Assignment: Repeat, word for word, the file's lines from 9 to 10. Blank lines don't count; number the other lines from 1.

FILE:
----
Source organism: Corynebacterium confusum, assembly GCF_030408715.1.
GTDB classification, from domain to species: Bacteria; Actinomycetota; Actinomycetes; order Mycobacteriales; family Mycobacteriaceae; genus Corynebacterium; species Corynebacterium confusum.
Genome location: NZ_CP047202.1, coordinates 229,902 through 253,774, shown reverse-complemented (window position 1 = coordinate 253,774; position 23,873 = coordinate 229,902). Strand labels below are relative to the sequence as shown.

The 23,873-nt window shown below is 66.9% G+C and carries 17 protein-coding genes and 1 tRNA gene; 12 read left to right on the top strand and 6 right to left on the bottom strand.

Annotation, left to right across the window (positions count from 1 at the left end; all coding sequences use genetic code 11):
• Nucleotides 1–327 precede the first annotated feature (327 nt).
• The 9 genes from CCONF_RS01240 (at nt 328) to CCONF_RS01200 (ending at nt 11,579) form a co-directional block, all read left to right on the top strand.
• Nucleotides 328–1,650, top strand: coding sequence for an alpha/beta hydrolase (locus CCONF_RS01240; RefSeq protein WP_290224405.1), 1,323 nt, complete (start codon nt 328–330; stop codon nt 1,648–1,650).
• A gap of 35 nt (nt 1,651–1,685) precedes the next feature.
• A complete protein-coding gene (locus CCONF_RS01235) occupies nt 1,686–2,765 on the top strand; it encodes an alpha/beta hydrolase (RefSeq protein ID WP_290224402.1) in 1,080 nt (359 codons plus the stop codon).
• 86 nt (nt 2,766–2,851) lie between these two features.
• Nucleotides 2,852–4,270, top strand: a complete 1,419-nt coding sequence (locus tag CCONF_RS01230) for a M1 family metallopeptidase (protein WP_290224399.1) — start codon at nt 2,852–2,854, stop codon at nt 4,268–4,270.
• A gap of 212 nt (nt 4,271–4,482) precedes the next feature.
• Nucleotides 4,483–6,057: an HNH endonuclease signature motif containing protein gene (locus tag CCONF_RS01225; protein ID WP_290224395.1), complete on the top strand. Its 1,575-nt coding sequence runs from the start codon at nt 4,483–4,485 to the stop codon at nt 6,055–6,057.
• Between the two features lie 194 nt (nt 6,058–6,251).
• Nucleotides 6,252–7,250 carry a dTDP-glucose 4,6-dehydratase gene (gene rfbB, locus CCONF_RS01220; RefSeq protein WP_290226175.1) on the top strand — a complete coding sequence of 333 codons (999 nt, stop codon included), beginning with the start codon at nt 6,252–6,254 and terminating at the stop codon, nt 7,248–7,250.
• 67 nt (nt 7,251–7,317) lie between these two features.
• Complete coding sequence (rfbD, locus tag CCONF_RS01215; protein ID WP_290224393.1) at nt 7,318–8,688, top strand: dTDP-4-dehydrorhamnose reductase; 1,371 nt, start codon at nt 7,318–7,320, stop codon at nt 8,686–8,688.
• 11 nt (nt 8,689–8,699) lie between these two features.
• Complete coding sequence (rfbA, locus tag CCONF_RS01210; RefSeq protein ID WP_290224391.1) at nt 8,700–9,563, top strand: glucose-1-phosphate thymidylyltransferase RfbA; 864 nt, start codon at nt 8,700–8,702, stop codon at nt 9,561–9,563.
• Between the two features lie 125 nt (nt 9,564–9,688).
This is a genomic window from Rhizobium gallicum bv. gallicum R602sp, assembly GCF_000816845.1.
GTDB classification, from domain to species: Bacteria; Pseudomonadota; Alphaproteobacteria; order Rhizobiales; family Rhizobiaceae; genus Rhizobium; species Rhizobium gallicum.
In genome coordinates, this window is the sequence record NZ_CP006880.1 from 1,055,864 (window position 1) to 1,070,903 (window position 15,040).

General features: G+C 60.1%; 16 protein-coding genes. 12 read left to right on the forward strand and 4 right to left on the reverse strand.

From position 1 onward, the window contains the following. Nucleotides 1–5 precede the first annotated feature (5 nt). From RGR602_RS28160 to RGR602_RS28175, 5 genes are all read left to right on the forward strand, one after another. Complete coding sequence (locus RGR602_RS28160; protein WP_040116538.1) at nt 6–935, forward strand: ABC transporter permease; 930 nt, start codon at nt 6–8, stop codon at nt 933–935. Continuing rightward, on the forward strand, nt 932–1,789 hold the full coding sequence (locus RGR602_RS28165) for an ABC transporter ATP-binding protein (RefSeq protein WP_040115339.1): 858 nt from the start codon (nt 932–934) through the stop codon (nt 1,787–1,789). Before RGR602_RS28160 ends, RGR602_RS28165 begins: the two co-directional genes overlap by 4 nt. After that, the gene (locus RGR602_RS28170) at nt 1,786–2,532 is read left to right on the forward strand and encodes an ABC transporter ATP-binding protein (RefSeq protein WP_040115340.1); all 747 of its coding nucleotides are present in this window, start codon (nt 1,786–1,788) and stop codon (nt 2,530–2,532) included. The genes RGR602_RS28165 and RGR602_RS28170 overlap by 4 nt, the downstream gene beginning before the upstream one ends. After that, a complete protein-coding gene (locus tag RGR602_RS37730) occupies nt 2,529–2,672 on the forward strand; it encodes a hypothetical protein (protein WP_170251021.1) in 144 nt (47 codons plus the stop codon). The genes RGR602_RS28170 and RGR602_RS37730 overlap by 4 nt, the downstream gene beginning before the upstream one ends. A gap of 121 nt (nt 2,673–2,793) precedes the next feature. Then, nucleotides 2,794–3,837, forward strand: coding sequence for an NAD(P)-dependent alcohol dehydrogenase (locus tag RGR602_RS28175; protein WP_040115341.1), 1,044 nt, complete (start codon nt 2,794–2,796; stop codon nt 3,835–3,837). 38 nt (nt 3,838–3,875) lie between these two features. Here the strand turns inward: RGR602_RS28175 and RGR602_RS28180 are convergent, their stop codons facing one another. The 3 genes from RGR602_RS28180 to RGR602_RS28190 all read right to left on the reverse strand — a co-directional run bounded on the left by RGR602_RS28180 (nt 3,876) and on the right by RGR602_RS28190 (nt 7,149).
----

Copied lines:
• A gap of 35 nt (nt 1,651–1,685) precedes the next feature.
• A complete protein-coding gene (locus CCONF_RS01235) occupies nt 1,686–2,765 on the top strand; it encodes an alpha/beta hydrolase (RefSeq protein ID WP_290224402.1) in 1,080 nt (359 codons plus the stop codon).